"With young players, a big adjustment is they have to line up in several different spots, which a lot of them aren't used to," Urban said. "The great thing about Jay's system, and a lot of what we did in Philly is that you can run pretty much the same route, but because it's from different spots it looks completely different to the defense."

One note, oddity or theme about those six draft picks from Nos. 41 to 53 in 2008:

The two guys that made it right away, the 6-0, 175-pound Jackson and the 5-10, 180-pound Royal, were the two smallest. Hardy went 6-6, 240 pounds, Kelly was 6-4, 227, and Sweed was 6-4, 220. Simpson goes 6-2, about 195.

"I think it only means you can't take one thing and eliminate a guy," Urban said. "You have to look at everything and not base the decision on just one part of it."

BOOKISH ON CBA: Andrew Whitworth, the Bengals NFL Players Association rep, isn't sure if the financial transparency issue is going to be the one that sends the game spinning into a lockout of litigation after Friday's 5 p.m. deadline. But what it tells him is that big issues remain.

Yet he remained upbeat when reached in Louisiana on Wednesday as the collective bargaining agreement talks teetered with every tweet. There was a disputed report the sides had agreed to a rookie wage scale while's Jim Trotter via reported the NFLPA has rejected the 18-game schedule.

Whitworth has been saying the offseason workouts would have to be drastically cut if the league moved to 18 games. The reports backed up his sense the side issues have been easier to resolve than the major questions of revenue sharing with the league looking to reverse the 18-percentage point spread to the owners.

"Who knows?" Whitworth asked of an agreement. "The last 48 hours of this is like the last two minutes of a game. You don't know what's going to happen. ... I really don't have a feel for it, but it sounds like they're still apart on the hard issues and close on the others."

But he is concerned the players and owners can't decide on what financial information the league should give the NFLPA. According to a report on on Wednesday, the NFL offered to provide combined profit information for all teams, to identify the number of teams experiencing a decline in profits, and to have the information verified by an outside firm. Yet, the web site said, the union "seeks audited financial statements concerning the operations of the 32 clubs and the league."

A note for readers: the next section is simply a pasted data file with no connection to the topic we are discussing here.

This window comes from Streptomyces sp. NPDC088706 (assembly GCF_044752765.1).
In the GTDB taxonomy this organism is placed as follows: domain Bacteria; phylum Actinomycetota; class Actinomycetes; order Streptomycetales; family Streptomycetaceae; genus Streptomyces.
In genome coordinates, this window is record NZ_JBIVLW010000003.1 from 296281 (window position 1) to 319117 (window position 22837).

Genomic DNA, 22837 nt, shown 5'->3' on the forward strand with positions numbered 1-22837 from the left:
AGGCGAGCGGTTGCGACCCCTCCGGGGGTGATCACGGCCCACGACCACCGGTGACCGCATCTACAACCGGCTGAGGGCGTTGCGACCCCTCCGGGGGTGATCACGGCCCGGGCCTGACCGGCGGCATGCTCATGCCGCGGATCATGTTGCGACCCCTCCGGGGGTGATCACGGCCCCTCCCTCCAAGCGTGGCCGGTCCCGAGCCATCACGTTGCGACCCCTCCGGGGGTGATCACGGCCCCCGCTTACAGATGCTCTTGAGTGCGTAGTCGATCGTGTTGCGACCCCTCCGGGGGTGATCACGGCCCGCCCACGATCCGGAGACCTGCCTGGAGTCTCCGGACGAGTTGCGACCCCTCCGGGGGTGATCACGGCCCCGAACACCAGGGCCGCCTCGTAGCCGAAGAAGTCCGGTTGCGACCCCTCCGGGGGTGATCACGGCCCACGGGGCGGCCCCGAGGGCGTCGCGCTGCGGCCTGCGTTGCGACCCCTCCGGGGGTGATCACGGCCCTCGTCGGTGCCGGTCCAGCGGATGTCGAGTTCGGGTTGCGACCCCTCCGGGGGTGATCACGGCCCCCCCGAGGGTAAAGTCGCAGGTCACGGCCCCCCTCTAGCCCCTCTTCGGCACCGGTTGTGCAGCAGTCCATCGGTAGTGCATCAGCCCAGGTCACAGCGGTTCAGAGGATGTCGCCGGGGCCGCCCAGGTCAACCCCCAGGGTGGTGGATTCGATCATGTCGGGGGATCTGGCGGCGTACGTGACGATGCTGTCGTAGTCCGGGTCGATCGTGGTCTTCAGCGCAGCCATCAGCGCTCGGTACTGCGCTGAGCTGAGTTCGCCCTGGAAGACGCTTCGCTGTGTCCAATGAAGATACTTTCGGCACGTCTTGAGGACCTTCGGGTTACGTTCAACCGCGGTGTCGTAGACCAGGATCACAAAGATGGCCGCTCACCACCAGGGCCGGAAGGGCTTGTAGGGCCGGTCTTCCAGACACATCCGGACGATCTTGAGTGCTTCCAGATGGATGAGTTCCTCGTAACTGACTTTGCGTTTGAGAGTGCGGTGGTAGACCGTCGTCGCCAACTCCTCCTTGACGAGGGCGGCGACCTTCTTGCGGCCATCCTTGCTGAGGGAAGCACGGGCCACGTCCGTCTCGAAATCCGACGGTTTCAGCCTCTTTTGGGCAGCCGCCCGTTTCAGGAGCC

"We've been asking for that for two years and we're back where we were," Whitworth said. "We're looking for an easier way to get this information, not just now, but in the future. I mean, if the league is losing money, then we should both take pay cuts if we're partners. It's hard for us to validate what we should give back without seeking the information. There's got to be something we can sink our teeth into. I don't know if it's a deal-breaker. It still comes down to what is going to make both sides comfortable in a deal. All we want to see is why we have to give back. And if we have to, we will."

A report Wednesday that the sides had agreed to the parameters of a rookie wage scale was disputed. Whitworth said the terms in the Yahoo story sounded acceptable: Rookie first-round contracts were limited to four years when owners backed off five years. And, players drafted after the first round were limited to three-year contracts. Players would be restricted free agents in the fourth year. But it wasn't known the worth of the high first-round picks.

"We all don't want rookies to be overpaid," Whitworth said. "Any deal that doesn't lock down a player so he's under-compensated and doesn't over-compensate a player without much experience is a good thing I think. The problem with those five- and six-year contracts was if they didn't get a new deal and were playing at a high level, they were underpaid. This sounds like it covers the big points."

PRO reported all 32 teams were in attendance at the Alabama Pro Day and that Bengals defensive coordinator Mike Zimmer was one of 11 NFL representatives on hand at Texas A&M for outside linebacker Von Miller's 4.49 40-yard dash.